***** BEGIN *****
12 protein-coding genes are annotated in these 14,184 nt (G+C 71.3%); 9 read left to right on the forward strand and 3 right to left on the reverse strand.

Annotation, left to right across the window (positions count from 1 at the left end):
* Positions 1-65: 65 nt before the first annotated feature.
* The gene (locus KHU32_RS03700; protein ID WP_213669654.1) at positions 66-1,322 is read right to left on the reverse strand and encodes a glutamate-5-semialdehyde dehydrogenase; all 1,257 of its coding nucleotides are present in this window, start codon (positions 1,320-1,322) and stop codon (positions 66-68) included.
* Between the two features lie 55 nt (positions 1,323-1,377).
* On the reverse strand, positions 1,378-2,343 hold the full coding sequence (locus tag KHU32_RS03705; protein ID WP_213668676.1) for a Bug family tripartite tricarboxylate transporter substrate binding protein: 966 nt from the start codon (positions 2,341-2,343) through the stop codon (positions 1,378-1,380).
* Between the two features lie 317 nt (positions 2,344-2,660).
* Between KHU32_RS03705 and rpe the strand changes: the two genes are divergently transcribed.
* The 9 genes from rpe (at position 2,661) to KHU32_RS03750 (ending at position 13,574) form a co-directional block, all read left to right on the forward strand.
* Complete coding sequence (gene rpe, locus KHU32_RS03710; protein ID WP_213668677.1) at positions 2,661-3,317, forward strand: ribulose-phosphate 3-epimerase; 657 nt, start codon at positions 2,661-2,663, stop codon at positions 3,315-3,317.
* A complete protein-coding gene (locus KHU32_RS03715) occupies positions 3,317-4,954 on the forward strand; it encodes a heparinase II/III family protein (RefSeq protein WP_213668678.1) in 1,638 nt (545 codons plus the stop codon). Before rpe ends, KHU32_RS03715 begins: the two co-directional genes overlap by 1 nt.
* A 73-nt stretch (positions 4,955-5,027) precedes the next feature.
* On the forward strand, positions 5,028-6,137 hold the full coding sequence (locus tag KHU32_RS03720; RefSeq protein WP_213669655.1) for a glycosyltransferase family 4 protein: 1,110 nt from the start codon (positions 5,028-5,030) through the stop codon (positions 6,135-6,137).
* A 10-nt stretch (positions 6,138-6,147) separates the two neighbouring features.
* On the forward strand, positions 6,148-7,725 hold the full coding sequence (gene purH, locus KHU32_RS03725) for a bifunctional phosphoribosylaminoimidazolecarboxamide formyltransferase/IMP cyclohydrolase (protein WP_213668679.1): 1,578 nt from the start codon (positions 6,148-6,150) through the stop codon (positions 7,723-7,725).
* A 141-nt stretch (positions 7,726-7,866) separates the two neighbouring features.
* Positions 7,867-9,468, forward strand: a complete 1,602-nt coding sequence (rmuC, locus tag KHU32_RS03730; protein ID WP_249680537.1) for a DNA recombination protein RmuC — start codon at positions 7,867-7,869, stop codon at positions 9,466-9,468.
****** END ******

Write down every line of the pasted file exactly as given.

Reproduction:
12 protein-coding genes are annotated in these 14,184 nt (G+C 71.3%); 9 read left to right on the forward strand and 3 right to left on the reverse strand.

Annotation, left to right across the window (positions count from 1 at the left end):
* Positions 1-65: 65 nt before the first annotated feature.
* The gene (locus KHU32_RS03700; protein ID WP_213669654.1) at positions 66-1,322 is read right to left on the reverse strand and encodes a glutamate-5-semialdehyde dehydrogenase; all 1,257 of its coding nucleotides are present in this window, start codon (positions 1,320-1,322) and stop codon (positions 66-68) included.
* Between the two features lie 55 nt (positions 1,323-1,377).
* On the reverse strand, positions 1,378-2,343 hold the full coding sequence (locus tag KHU32_RS03705; protein ID WP_213668676.1) for a Bug family tripartite tricarboxylate transporter substrate binding protein: 966 nt from the start codon (positions 2,341-2,343) through the stop codon (positions 1,378-1,380).
* Between the two features lie 317 nt (positions 2,344-2,660).
* Between KHU32_RS03705 and rpe the strand changes: the two genes are divergently transcribed.
* The 9 genes from rpe (at position 2,661) to KHU32_RS03750 (ending at position 13,574) form a co-directional block, all read left to right on the forward strand.
* Complete coding sequence (gene rpe, locus KHU32_RS03710; protein ID WP_213668677.1) at positions 2,661-3,317, forward strand: ribulose-phosphate 3-epimerase; 657 nt, start codon at positions 2,661-2,663, stop codon at positions 3,315-3,317.
* A complete protein-coding gene (locus KHU32_RS03715) occupies positions 3,317-4,954 on the forward strand; it encodes a heparinase II/III family protein (RefSeq protein WP_213668678.1) in 1,638 nt (545 codons plus the stop codon). Before rpe ends, KHU32_RS03715 begins: the two co-directional genes overlap by 1 nt.
* A 73-nt stretch (positions 4,955-5,027) precedes the next feature.
* On the forward strand, positions 5,028-6,137 hold the full coding sequence (locus tag KHU32_RS03720; RefSeq protein WP_213669655.1) for a glycosyltransferase family 4 protein: 1,110 nt from the start codon (positions 5,028-5,030) through the stop codon (positions 6,135-6,137).
* A 10-nt stretch (positions 6,138-6,147) separates the two neighbouring features.
* On the forward strand, positions 6,148-7,725 hold the full coding sequence (gene purH, locus KHU32_RS03725) for a bifunctional phosphoribosylaminoimidazolecarboxamide formyltransferase/IMP cyclohydrolase (protein WP_213668679.1): 1,578 nt from the start codon (positions 6,148-6,150) through the stop codon (positions 7,723-7,725).
* A 141-nt stretch (positions 7,726-7,866) separates the two neighbouring features.
* Positions 7,867-9,468, forward strand: a complete 1,602-nt coding sequence (rmuC, locus tag KHU32_RS03730; protein ID WP_249680537.1) for a DNA recombination protein RmuC — start codon at positions 7,867-7,869, stop codon at positions 9,466-9,468.